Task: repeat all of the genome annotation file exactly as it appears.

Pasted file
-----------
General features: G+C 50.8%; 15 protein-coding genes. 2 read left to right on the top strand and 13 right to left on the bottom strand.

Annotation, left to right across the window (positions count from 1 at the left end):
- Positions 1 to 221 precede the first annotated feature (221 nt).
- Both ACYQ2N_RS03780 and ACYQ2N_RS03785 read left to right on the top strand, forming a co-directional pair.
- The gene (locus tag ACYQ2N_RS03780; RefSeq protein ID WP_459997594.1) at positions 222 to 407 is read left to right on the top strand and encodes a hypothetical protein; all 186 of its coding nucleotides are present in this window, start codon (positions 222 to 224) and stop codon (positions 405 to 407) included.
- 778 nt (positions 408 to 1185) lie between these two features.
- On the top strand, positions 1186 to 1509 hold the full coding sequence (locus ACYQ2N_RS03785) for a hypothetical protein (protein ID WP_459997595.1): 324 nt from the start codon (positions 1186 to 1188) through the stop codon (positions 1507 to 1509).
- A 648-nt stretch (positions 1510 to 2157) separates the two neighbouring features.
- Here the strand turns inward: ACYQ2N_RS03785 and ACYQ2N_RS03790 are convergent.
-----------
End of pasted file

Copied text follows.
General features: G+C 50.8%; 15 protein-coding genes. 2 read left to right on the top strand and 13 right to left on the bottom strand.

Annotation, left to right across the window (positions count from 1 at the left end):
- Positions 1 to 221 precede the first annotated feature (221 nt).
- Both ACYQ2N_RS03780 and ACYQ2N_RS03785 read left to right on the top strand, forming a co-directional pair.
- The gene (locus tag ACYQ2N_RS03780; RefSeq protein ID WP_459997594.1) at positions 222 to 407 is read left to right on the top strand and encodes a hypothetical protein; all 186 of its coding nucleotides are present in this window, start codon (positions 222 to 224) and stop codon (positions 405 to 407) included.
- 778 nt (positions 408 to 1185) lie between these two features.
- On the top strand, positions 1186 to 1509 hold the full coding sequence (locus ACYQ2N_RS03785) for a hypothetical protein (protein ID WP_459997595.1): 324 nt from the start codon (positions 1186 to 1188) through the stop codon (positions 1507 to 1509).
- A 648-nt stretch (positions 1510 to 2157) separates the two neighbouring features.
- Here the strand turns inward: ACYQ2N_RS03785 and ACYQ2N_RS03790 are convergent.